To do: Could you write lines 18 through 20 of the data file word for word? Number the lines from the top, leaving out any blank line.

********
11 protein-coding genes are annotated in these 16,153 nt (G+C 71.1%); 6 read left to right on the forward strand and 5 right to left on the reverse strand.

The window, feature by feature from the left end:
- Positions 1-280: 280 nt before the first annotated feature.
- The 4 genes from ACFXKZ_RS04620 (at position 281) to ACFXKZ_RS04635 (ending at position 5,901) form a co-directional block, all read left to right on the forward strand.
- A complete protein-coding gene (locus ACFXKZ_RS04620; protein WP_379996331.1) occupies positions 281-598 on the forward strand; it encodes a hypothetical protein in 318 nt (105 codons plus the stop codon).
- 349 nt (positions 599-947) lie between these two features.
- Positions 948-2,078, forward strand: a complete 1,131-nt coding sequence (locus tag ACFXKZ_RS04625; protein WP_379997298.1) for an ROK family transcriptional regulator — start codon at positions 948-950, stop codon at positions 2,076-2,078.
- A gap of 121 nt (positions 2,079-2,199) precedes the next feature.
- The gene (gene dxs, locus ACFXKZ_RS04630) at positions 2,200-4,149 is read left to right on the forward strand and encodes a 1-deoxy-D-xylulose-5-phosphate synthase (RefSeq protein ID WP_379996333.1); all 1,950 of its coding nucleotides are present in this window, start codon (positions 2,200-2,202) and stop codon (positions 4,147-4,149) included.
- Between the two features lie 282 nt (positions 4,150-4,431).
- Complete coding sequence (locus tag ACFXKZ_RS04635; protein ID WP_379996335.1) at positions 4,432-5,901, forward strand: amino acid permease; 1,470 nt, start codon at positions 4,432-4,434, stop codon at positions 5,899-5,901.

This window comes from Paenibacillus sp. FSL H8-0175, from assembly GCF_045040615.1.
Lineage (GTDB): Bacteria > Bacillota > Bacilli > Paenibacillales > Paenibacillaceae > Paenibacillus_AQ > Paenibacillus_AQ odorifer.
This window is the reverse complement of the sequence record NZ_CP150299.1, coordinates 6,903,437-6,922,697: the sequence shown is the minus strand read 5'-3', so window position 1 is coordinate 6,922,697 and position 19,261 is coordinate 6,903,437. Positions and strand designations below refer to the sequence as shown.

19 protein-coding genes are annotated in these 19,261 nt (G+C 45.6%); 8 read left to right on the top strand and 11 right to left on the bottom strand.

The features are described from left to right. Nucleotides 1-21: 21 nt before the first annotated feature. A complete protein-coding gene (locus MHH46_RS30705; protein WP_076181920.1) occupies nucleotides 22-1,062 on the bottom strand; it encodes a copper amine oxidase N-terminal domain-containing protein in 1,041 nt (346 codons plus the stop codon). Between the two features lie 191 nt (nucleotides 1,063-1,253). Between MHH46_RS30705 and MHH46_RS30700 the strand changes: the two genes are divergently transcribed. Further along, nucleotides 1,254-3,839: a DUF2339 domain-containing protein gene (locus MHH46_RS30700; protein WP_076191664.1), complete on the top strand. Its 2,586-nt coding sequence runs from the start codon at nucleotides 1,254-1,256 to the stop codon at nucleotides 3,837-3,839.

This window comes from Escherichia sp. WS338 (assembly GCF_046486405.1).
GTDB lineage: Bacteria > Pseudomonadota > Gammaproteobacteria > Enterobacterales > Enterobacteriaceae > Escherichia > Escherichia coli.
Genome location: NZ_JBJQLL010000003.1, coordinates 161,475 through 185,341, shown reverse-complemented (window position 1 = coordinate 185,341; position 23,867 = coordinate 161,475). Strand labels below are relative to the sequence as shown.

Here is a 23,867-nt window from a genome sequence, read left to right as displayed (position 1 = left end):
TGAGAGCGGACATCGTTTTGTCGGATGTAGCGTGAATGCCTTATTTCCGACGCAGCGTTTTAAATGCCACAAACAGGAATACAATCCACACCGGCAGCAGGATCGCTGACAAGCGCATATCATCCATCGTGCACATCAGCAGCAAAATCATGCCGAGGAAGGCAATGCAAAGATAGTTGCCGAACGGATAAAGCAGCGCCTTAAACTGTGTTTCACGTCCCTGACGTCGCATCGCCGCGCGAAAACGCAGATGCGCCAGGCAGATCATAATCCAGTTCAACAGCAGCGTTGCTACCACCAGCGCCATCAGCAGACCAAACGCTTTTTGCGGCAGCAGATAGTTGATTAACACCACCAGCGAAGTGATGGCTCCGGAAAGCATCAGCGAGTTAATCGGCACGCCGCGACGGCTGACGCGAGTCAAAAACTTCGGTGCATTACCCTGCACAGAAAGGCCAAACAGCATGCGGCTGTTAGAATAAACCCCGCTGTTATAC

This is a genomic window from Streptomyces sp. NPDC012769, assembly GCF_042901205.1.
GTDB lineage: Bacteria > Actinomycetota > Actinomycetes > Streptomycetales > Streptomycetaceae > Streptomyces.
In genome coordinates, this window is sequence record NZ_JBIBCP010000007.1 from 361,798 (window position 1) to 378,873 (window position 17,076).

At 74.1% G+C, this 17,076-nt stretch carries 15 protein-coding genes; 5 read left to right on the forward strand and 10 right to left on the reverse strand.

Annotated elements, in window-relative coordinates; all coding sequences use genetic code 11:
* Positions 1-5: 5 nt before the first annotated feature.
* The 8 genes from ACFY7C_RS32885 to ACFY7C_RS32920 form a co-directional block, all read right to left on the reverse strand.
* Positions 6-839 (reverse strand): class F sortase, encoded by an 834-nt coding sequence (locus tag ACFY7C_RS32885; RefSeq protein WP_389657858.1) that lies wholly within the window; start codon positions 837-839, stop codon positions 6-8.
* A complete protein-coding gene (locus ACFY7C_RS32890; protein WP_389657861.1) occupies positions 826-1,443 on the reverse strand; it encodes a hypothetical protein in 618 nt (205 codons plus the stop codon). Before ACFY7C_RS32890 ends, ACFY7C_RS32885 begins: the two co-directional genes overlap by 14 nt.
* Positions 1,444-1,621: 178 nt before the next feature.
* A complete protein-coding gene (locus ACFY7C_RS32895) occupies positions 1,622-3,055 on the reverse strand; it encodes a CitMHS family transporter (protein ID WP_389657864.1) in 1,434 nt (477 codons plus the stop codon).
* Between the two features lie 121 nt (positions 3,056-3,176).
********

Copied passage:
GTDB lineage: Bacteria > Pseudomonadota > Gammaproteobacteria > Enterobacterales > Enterobacteriaceae > Escherichia > Escherichia coli.
Genome location: NZ_JBJQLL010000003.1, coordinates 161,475 through 185,341, shown reverse-complemented (window position 1 = coordinate 185,341; position 23,867 = coordinate 161,475). Strand labels below are relative to the sequence as shown.

Here is a 23,867-nt window from a genome sequence, read left to right as displayed (position 1 = left end):